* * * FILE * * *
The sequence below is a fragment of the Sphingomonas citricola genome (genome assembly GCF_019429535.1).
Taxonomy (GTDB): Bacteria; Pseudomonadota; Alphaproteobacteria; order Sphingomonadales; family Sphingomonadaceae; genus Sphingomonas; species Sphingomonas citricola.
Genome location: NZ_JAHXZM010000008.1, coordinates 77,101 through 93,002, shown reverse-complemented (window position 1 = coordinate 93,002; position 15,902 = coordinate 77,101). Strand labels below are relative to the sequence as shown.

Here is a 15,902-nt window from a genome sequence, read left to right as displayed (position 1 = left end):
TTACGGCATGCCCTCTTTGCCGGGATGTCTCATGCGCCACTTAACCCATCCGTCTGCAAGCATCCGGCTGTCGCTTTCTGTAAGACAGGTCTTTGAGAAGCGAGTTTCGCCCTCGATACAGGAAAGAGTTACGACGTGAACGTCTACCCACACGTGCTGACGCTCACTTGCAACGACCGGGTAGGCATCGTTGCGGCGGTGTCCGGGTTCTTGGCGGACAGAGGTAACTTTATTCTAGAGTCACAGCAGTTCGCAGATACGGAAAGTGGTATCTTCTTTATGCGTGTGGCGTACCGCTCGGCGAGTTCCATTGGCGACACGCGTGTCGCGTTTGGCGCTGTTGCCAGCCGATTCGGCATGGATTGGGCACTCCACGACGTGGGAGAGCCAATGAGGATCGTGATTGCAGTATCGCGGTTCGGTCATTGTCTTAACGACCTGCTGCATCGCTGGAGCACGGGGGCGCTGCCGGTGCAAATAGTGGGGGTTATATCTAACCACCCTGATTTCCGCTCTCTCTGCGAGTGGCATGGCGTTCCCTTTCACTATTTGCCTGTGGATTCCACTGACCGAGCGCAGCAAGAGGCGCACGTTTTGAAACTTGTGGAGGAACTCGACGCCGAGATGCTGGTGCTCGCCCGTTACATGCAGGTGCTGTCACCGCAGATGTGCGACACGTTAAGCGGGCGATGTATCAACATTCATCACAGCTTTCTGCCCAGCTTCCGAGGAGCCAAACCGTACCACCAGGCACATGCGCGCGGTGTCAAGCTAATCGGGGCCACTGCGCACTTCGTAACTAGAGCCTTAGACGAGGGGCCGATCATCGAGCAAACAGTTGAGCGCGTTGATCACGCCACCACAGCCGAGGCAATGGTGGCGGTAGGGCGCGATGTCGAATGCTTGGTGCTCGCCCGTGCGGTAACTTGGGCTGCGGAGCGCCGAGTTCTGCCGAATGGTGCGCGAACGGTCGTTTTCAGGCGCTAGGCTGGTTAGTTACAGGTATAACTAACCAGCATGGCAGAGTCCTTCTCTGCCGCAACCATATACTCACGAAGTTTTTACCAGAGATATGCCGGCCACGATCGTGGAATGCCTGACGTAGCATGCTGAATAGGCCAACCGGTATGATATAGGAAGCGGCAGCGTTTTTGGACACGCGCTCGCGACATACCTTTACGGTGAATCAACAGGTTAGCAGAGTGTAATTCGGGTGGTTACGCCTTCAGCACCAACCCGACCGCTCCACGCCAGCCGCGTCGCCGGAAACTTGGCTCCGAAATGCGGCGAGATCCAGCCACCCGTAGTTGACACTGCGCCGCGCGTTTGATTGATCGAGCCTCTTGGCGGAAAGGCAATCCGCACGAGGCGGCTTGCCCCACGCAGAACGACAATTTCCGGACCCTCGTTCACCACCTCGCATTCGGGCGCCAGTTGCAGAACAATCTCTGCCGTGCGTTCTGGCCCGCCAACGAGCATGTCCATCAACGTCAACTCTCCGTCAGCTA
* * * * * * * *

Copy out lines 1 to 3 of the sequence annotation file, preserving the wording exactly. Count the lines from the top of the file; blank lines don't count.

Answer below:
The sequence below is a fragment of the Sphingomonas citricola genome (genome assembly GCF_019429535.1).
Taxonomy (GTDB): Bacteria; Pseudomonadota; Alphaproteobacteria; order Sphingomonadales; family Sphingomonadaceae; genus Sphingomonas; species Sphingomonas citricola.
Genome location: NZ_JAHXZM010000008.1, coordinates 77,101 through 93,002, shown reverse-complemented (window position 1 = coordinate 93,002; position 15,902 = coordinate 77,101). Strand labels below are relative to the sequence as shown.